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Humans are able to to live so long thanks to genetic mutations

Humans are living longer than ever these days thanks to improved quality of life, better access to health care, and advancements in medicine and technology.

It’s estimated that there are as many as half a million centenarians, people 100 years of age or older, around the world.

Humans have some of the longest life spans, especially compared to other primate species. Although humans and apes evolved from a common ancestor millions of years ago, the evolution of homo-sapiens ensured that our species could live well over 100 years, whereas primates live only half as long.

A new study, conducted by researchers from the Institute of Evolutionary Biology, examined the genetic mutations that make the long lifespan of humans possible.

The results, published in the journal Molecular Biology & Evolution, show that humans evolved a unique set of genetic mutations that help with blood coagulation, wound healing and cardiovascular functions.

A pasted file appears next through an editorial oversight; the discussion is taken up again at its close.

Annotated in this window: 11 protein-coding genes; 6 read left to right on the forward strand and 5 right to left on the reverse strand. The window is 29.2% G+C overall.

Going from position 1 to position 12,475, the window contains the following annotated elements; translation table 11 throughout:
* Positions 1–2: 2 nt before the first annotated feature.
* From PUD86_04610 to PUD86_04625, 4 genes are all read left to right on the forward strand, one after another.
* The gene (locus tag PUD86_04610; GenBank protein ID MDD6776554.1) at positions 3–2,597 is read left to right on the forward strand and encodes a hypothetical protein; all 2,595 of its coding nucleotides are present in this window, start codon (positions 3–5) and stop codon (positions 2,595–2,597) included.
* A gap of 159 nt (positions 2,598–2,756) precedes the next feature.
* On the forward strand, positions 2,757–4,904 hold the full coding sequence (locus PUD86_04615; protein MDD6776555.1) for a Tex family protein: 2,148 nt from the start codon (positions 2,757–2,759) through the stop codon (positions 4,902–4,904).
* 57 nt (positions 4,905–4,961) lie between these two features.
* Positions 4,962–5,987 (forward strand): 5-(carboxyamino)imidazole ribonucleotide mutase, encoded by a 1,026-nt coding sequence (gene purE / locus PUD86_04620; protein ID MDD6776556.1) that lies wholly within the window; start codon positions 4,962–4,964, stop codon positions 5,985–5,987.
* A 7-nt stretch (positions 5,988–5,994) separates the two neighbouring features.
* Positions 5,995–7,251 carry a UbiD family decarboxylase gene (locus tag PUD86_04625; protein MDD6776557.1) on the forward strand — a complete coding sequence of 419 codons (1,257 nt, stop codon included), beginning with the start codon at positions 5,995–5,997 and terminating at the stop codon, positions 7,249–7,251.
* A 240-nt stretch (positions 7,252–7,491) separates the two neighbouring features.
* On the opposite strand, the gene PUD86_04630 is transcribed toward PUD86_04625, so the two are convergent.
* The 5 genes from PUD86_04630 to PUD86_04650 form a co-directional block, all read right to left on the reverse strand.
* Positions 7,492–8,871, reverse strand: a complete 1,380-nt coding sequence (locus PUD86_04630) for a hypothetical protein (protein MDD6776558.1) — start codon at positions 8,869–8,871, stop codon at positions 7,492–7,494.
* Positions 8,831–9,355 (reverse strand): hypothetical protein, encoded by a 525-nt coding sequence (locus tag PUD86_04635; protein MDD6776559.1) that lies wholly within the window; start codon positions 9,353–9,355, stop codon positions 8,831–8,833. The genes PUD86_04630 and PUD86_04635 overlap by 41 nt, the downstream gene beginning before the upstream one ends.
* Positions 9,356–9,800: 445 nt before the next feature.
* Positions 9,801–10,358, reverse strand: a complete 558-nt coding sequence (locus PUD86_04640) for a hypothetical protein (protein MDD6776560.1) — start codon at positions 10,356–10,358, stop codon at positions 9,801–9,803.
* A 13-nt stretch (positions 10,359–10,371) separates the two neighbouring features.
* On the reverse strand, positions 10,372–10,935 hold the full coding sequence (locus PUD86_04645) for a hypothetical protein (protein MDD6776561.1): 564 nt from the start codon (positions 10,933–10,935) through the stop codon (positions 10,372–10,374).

The researchers developed a new method that allowed them to identify 25 genes that may help explain why humans live so much longer than other primates.

Genomes from seventeen primate species were analyzed for the study, according to the Daily Mail which reported on the findings.

The reason the researchers focused on primates is that there is a such a major gap in life spans between humans and the common ancestor that primates evolved from.

After comparing the genomes, the researchers identified 25 unique mutations in humans that help with health and longevity including those that aid in wound repair.

According to the study’s leader, the results provide strong evidence that the secret to human longevity and aging is all thanks to our genetic evolution.

“The results are meaningful, because a flexible and adaptable control of coagulation mechanisms are required in species that live longer,” Gerard Muntané, the study’s leading author, told the Daily Mail.

The research could aid in anti-aging research and could help with the development of new treatments for age-related diseases according to researchers.

By Kay Vandette, Staff Writer

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